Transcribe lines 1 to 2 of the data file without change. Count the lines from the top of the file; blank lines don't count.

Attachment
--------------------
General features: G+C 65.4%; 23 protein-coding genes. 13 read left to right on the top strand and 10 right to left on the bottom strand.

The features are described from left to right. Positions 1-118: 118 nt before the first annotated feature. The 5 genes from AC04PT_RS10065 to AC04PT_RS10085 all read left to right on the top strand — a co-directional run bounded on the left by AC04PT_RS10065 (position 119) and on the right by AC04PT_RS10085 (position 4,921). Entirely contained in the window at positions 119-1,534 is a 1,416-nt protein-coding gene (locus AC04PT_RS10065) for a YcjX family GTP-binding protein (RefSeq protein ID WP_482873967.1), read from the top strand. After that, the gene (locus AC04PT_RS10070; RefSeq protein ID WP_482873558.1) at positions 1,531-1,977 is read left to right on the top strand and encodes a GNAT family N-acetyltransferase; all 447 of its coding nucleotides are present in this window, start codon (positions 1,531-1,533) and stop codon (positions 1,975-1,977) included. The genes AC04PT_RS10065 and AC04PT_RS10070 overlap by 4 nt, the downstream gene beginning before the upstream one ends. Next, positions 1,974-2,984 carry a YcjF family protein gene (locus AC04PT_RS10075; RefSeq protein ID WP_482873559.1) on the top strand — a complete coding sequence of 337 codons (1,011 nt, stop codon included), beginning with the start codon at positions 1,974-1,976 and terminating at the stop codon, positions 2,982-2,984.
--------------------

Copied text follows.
General features: G+C 65.4%; 23 protein-coding genes. 13 read left to right on the top strand and 10 right to left on the bottom strand.

The features are described from left to right. Positions 1-118: 118 nt before the first annotated feature. The 5 genes from AC04PT_RS10065 to AC04PT_RS10085 all read left to right on the top strand — a co-directional run bounded on the left by AC04PT_RS10065 (position 119) and on the right by AC04PT_RS10085 (position 4,921). Entirely contained in the window at positions 119-1,534 is a 1,416-nt protein-coding gene (locus AC04PT_RS10065) for a YcjX family GTP-binding protein (RefSeq protein ID WP_482873967.1), read from the top strand. After that, the gene (locus AC04PT_RS10070; RefSeq protein ID WP_482873558.1) at positions 1,531-1,977 is read left to right on the top strand and encodes a GNAT family N-acetyltransferase; all 447 of its coding nucleotides are present in this window, start codon (positions 1,531-1,533) and stop codon (positions 1,975-1,977) included. The genes AC04PT_RS10065 and AC04PT_RS10070 overlap by 4 nt, the downstream gene beginning before the upstream one ends. Next, positions 1,974-2,984 carry a YcjF family protein gene (locus AC04PT_RS10075; RefSeq protein ID WP_482873559.1) on the top strand — a complete coding sequence of 337 codons (1,011 nt, stop codon included), beginning with the start codon at positions 1,974-1,976 and terminating at the stop codon, positions 2,982-2,984.